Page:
An unseelie fey warlock: intense, compelling, mysterious. Ever-changing, always-dangerous. Some warlocks focus on eldritch blast and damage, and have little use for Charisma, but I don’t think that’s you—I imagine you’ll be taking few Eldritch Essences or Blast Shapes, and focusing a lot on invocations and other effects that increase the number of ways you can mess with your opponents.
Distinctly Fey Stuff
This is stuff that involves being a fey, or having fey heritage, or interacting with fey. The reasons these are appropriate should be obvious.
The unseelie fey template from Dragon vol. 304 is extremely potent for its minimal level adjustment. Probably unreasonably so, actually; many DMs will balk at it. Then again, the warlock class is on the weak end so maybe your DM will allow it.
Pixie warlocks are somewhat traditional: their permanent greater invisbility is much better than the walk unseen invocation (which is as the spell invisibility and therefore broken by offensive actions), and their racial flight saves you an invocation on fell flight. That said, LA +4 hurts, to the point that I don’t really consider the pixie playable.
Another good fey is the petal from Monster Manual III: they’re Tiny, which makes them damnably hard to hit, and eldritch blast doesn’t care what size you are. They also get Improved Initiative as a bonus feat, and large ability score bonuses. They are “LA +2 (cohort),” which is frequently taken to mean that they cannot be player characters but only cohorts (e.g. from Leadership). However, a quick check at least reveals no actual rules for that entry, and really there’s not really any good reasons why petals cannot be player characters. Many DMs allow it, if forum posts are anything to go by. Note that LA +2 is still very problematic in general; I probably wouldn't do it unless I was starting at 8th level (and therefore had access to the warlock’s walk unseen invocation).
For both the pixie and the petal, you’ll have to do a fair bit to darken the character since those are, by default, fairly innocuous and pleasant fey. The warlock class is pretty good at that. The dead walk and summon swarm would be great choices for that. They’re pretty good choices in any event.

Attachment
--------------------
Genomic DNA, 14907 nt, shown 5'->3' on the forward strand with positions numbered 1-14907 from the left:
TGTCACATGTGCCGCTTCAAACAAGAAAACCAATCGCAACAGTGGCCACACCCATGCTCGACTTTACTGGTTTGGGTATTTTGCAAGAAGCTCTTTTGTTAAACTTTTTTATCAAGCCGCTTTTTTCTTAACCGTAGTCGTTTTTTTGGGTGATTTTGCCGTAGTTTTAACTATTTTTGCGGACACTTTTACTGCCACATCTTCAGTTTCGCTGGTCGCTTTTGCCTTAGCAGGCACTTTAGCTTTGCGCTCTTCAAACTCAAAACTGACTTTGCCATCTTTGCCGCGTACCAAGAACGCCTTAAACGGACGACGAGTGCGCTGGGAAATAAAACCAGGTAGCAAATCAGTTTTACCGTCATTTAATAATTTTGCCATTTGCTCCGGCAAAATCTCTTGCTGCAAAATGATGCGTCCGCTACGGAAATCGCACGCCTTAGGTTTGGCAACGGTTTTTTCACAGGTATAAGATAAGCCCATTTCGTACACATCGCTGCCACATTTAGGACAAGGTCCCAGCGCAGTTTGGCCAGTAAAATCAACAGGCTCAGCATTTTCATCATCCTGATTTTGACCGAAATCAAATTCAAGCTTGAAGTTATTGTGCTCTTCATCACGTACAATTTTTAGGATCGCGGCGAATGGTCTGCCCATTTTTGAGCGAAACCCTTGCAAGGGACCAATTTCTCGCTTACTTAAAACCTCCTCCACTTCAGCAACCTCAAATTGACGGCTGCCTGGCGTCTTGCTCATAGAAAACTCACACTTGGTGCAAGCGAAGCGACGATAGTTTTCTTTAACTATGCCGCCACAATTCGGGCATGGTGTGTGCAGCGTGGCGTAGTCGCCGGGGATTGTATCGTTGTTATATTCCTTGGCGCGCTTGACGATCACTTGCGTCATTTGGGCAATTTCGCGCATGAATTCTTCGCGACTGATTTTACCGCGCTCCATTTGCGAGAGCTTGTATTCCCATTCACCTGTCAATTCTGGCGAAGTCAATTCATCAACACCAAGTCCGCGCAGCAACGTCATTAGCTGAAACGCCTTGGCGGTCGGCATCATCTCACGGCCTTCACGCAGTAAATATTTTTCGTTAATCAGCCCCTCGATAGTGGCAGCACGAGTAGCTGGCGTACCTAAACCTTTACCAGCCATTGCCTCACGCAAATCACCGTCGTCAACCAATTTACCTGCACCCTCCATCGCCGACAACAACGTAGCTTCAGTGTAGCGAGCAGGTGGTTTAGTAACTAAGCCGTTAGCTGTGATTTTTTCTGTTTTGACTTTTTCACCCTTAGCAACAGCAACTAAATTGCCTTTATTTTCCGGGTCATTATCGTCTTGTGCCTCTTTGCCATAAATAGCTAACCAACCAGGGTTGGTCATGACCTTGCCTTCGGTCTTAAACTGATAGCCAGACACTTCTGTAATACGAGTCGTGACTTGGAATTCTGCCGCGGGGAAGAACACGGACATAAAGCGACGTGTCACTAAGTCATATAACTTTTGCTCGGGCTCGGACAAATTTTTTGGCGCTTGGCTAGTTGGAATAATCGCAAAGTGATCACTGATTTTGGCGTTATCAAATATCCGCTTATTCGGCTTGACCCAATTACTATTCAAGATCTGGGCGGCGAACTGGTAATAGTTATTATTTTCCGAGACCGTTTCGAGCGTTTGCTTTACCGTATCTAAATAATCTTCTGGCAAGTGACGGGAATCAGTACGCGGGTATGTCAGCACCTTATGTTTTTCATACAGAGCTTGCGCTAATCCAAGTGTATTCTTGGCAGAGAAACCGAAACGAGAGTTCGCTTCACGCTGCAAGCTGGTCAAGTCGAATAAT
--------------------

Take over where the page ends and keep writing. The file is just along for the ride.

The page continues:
There are only two LA +0 Fey-type races I can think of, however: the killoren of Races of the Wild and the dusklings of Magic of Incarnum. The killoren are very “protectors of nature”-y, which I don’t think fits, though they can get Smite, which works well with your Charisma focus. Dusklings, on the other hand, are pretty fitting (Small size, midnight-blue skin, somewhat crazed appearance), but the −2 Intelligence hurts you because you’re going to want skill points and you only have 2+Int skills. That said, if you do go that route, Magic of Incarnum actually has some really good invocations in it, though the best one (incarnum blast) doesn’t need any Essentia to do its thing (since the Daze effect is way more important than the bonus damage).
Nymph’s Kiss (Book of Exalted Deeds) is a great feat for anyone, and warlocks can put it to particularly good use with their in-class Use Magic Device. It grants +2 on all Charisma-based skill and ability checks, a bonus skill point per level, and fey treat you as fey for the purpose of Diplomacy and negotiation. Also, you get a faerie lover (who is good-aligned, which helps since non-good fey can get quite ... jealous). The bonus skill point is particularly important since you want good skills, especially social skills, and have only 2+Int skills from warlock.
The Faerie Mysteries Initiate feat from Dragon vol. 319 is ridiculously powerful, though less so for a warlock than it would be for, say, a wizard. One of the options (Passions) is the ability to use Intelligence instead of Constitution for determining your bonus HP. Note that this is another feat that grants you benefits for getting it on with a fey. The biggest reason you would take Faerie Mysteries Initiate is so you can dump Constitution safely, and be rewarded more for pumping Intelligence, which in turn lets you get the skill points you want to be the beguiling silver-tongued trickster you really ought to be. Though the warlock’s 2+Int skills will constantly make that difficult.